In the line of fire

Published 12:43 pm Saturday, February 20, 2016

Last October, I, along with staff reporter Rebecca Chappell, was privileged to spend an afternoon participating in force-on-force training with the Franklin Police Department. For the training, we were outfitted in bulletproof vests and fully armed equipment belts, including simulated Tasers and training pistols that would fire paint-tipped rounds. We were then placed in situations where officers would role-play as potential bad guys. The point of the training was to see how we would react when faced with the possibility of a physical confrontation. The experience became the basis for Rebecca’s terrific four-part series, “Behind the Badge.” It also had a significant impact on how I view law enforcement officers and the job we ask them to do.

Like many of you, I suppose, I felt I had seen just enough cop-based movies and television shows to be able to show up for the training and really show those officers a thing or two. And I did show them a couple of things, things they had likely never seen before and that are unlikely to be found in any law enforcement-training manual, unless listed under the “What Not To Do,” section. But they were good sports and great teachers, so I was able to take away some valuable lessons on the peril these officers face every day, gain insight into their tremendous drive to do things the right way, and better understand the stress that the life of a law enforcement officer creates for not just the police, but their families as well.

This week, The Tidewater News published a story about a suspect who was arrested and charged with assaulting a police officer during an altercation that took place when the suspect was stopped and questioned about an attempted shoplifting in which he fit the description of the perpetrator (“Suspect strikes Franklin police officer,” Wednesday, Feb. 17). What most struck me about the story, and perhaps only because I had gone through my training experience, is that the story ended there; police officer called to the scene of an alleged crime, sees suspect that matches description, officer questions suspect, suspect strikes officer, officer arrests suspect, suspect goes to jail. The end.

We have all seen in recent years how differently this situation could have gone; officer questions suspect, suspect strikes officer, officer shoots suspect, Franklin dissolves into civil unrest. Or, officer approaches suspect, suspect reaches for pocket, officer orders suspect to show his hands, suspect keeps reaching for pocket, officer shoots and kills suspect, Franklin dissolves into civil unrest when attorney for dead suspect’s family reveals that the suspect was reaching to pull his ID card out of his pocket. In either scenario, and dozens of other potential variations thereof, the argument could be made that the officer was justified for using deadly force if he felt his life was in danger. In any event, however, the suspect would be dead, the community would be split down the middle and the police department would come under national security. The shooting officer would be vilified and, if found guilty of using unnecessary force, would go to jail. If found not guilty, would have a difficult time continuing to do police work in this community, would probably resign and then have difficulty latching on with another department for their not wanting to deal with the officer’s baggage. There would be protests, criminals would feel emboldened to confront law enforcement officers and cops would be even more hesitant to do their jobs.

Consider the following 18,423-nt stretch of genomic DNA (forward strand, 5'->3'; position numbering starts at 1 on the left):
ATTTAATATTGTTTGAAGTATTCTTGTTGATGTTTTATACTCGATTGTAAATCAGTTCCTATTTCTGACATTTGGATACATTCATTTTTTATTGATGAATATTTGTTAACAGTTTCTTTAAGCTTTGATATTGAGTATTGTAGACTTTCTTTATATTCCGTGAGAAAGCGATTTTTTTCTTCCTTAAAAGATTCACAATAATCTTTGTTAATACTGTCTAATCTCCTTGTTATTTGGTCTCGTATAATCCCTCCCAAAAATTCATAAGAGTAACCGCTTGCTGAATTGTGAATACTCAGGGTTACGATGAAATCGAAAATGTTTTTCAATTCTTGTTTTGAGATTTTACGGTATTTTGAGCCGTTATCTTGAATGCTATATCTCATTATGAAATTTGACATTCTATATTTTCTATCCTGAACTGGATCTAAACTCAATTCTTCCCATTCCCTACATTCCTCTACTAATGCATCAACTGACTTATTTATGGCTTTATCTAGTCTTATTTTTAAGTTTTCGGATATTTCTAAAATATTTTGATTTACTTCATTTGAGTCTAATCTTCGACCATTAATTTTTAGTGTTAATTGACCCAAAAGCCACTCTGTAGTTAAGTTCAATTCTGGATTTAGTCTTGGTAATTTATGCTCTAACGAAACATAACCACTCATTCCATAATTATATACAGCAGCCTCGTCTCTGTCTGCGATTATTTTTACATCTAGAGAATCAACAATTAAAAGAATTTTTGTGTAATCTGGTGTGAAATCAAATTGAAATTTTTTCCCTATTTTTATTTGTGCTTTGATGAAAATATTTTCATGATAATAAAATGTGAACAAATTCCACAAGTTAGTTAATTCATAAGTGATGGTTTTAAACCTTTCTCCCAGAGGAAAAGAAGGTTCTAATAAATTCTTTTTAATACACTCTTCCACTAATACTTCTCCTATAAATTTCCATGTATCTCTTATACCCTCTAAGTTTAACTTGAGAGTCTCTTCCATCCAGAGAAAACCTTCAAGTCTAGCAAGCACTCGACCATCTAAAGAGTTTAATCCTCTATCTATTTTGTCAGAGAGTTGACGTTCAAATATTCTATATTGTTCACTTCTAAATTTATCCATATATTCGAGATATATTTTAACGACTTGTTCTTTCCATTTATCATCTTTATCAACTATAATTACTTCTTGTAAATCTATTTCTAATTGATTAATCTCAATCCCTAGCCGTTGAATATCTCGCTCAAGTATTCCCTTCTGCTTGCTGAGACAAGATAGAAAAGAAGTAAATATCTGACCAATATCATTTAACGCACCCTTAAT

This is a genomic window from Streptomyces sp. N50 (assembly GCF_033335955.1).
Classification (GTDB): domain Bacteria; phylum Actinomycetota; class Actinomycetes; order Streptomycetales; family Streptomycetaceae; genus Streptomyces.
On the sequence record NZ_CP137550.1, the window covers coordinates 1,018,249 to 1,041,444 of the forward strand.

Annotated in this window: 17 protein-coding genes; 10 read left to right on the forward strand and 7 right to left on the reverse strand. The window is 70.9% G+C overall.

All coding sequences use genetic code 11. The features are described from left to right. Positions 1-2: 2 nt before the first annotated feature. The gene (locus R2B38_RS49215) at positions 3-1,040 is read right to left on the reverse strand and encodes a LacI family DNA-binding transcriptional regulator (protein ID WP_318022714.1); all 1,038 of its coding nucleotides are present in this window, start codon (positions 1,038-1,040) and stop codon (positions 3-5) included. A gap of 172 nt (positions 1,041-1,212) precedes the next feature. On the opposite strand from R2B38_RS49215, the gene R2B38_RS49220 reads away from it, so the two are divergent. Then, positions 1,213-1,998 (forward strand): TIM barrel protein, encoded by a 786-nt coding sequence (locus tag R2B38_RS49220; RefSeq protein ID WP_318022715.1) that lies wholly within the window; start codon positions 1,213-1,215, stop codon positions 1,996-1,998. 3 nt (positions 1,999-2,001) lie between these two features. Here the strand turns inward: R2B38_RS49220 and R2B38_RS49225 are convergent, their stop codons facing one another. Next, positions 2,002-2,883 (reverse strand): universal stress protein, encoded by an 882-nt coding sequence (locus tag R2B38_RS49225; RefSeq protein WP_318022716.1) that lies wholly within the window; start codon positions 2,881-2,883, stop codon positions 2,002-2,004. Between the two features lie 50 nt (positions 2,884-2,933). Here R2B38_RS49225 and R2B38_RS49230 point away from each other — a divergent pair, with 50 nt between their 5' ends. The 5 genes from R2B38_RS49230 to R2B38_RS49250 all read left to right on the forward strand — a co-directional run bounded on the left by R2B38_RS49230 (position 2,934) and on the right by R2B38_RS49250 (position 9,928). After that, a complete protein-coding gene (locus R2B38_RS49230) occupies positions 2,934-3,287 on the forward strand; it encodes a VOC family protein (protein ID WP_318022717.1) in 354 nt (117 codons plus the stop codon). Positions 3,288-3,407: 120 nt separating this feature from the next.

And it would all be because a police officer, who puts his or her life and career on the line each and every time they leave the comfort of their home and wave goodbye to their family as they begin another shift for which they are underpaid and underappreciated, made the decision to pull the trigger in defense of his or her own life.

Sound farfetched? It’s not. The first scenario I encountered during my training exercise, found me confronting an aggressive suspect whom I was told to question regarding suspicious behavior. When the suspect was 30 feet away, became belligerent and started walking in my direction, I could feel my pulse quicken. At 20 feet when I couldn’t get the Taser out of my belt, I started to panic. When the suspect got in my face and reached toward me, I pulled out my training weapon and shot him in the belly. My heart was racing and adrenaline was coursing through my veins, even though neither I nor the training officer I shot was in any real physical danger. We were safe because trained professionals in a closely supervised training exercise were in complete control of the exercise. Even still, my survival instinct had kicked in and I wanted to walk out of that situation unharmed.

Granted, I am as far removed from being a trained law enforcement officer as one can possibly be, hours and hours of my television apprenticeship aside. But to a man, the officers involved in my training experience confirmed for me that such a visceral reaction, even in a situation where the threat of violence is simulated, is common. How then would one react when faced with the real deal?

Fortunately, the officers employed by the Franklin Police Department have been trained extensively to react with calm and professionalism even when it means, as it did in this week’s arrest, that the appropriate reaction is in direct conflict with one’s own survival instinct. It is a reaction that requires not only a tremendous amount of self-control, but also a greater understanding of the big picture; one bad decision can end a life and forever change a community in a matter of seconds. It has happened all across this country, but it has not happened in Franklin, Virginia. For that we should all be grateful to our law enforcement professionals who set out every day to do things the right way.

TONY CLARK is publisher of The Tidewater News. His email address is